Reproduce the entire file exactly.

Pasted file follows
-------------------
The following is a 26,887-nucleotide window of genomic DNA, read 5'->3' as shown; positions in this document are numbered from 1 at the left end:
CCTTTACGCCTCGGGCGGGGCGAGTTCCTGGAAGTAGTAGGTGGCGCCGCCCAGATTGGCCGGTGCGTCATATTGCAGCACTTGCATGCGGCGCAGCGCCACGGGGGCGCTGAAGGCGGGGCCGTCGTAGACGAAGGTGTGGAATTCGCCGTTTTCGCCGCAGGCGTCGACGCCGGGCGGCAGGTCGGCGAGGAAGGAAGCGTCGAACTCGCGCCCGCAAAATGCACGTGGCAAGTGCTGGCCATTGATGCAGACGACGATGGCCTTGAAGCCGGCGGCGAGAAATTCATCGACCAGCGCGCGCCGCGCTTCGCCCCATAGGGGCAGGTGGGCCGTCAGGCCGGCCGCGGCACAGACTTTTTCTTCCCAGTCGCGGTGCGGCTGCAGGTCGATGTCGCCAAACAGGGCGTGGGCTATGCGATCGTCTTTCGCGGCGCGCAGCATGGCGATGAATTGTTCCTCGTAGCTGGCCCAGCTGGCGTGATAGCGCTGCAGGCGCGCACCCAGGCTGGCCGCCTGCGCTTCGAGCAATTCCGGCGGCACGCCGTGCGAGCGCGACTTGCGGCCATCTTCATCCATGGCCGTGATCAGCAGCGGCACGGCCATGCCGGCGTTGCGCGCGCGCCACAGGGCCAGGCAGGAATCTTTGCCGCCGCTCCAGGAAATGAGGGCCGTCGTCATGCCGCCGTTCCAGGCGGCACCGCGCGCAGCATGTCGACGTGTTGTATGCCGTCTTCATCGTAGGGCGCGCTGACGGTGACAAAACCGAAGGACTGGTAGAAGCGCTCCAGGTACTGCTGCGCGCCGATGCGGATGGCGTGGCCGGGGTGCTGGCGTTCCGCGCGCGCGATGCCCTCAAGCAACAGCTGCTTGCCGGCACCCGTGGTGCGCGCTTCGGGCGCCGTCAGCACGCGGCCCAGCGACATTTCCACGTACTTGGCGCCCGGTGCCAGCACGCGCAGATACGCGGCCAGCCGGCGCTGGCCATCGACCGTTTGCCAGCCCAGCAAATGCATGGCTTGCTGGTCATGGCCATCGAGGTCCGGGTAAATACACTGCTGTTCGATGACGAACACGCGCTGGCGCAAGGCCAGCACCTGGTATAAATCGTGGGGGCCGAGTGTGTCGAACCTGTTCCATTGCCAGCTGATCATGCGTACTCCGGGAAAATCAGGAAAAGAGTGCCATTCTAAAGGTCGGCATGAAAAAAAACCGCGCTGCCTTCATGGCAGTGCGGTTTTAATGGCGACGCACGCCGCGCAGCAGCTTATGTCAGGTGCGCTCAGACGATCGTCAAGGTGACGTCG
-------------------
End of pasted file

The following is a 26,887-nucleotide window of genomic DNA, read 5'->3' as shown; positions in this document are numbered from 1 at the left end:
CCTTTACGCCTCGGGCGGGGCGAGTTCCTGGAAGTAGTAGGTGGCGCCGCCCAGATTGGCCGGTGCGTCATATTGCAGCACTTGCATGCGGCGCAGCGCCACGGGGGCGCTGAAGGCGGGGCCGTCGTAGACGAAGGTGTGGAATTCGCCGTTTTCGCCGCAGGCGTCGACGCCGGGCGGCAGGTCGGCGAGGAAGGAAGCGTCGAACTCGCGCCCGCAAAATGCACGTGGCAAGTGCTGGCCATTGATGCAGACGACGATGGCCTTGAAGCCGGCGGCGAGAAATTCATCGACCAGCGCGCGCCGCGCTTCGCCCCATAGGGGCAGGTGGGCCGTCAGGCCGGCCGCGGCACAGACTTTTTCTTCCCAGTCGCGGTGCGGCTGCAGGTCGATGTCGCCAAACAGGGCGTGGGCTATGCGATCGTCTTTCGCGGCGCGCAGCATGGCGATGAATTGTTCCTCGTAGCTGGCCCAGCTGGCGTGATAGCGCTGCAGGCGCGCACCCAGGCTGGCCGCCTGCGCTTCGAGCAATTCCGGCGGCACGCCGTGCGAGCGCGACTTGCGGCCATCTTCATCCATGGCCGTGATCAGCAGCGGCACGGCCATGCCGGCGTTGCGCGCGCGCCACAGGGCCAGGCAGGAATCTTTGCCGCCGCTCCAGGAAATGAGGGCCGTCGTCATGCCGCCGTTCCAGGCGGCACCGCGCGCAGCATGTCGACGTGTTGTATGCCGTCTTCATCGTAGGGCGCGCTGACGGTGACAAAACCGAAGGACTGGTAGAAGCGCTCCAGGTACTGCTGCGCGCCGATGCGGATGGCGTGGCCGGGGTGCTGGCGTTCCGCGCGCGCGATGCCCTCAAGCAACAGCTGCTTGCCGGCACCCGTGGTGCGCGCTTCGGGCGCCGTCAGCACGCGGCCCAGCGACATTTCCACGTACTTGGCGCCCGGTGCCAGCACGCGCAGATACGCGGCCAGCCGGCGCTGGCCATCGACCGTTTGCCAGCCCAGCAAATGCATGGCTTGCTGGTCATGGCCATCGAGGTCCGGGTAAATACACTGCTGTTCGATGACGAACACGCGCTGGCGCAAGGCCAGCACCTGGTATAAATCGTGGGGGCCGAGTGTGTCGAACCTGTTCCATTGCCAGCTGATCATGCGTACTCCGGGAAAATCAGGAAAAGAGTGCCATTCTAAAGGTCGGCATGAAAAAAAACCGCGCTGCCTTCATGGCAGTGCGGTTTTAATGGCGACGCACGCCGCGCAGCAGCTTATGTCAGGTGCGCTCAGACGATCGTCAAGGTGACGTCG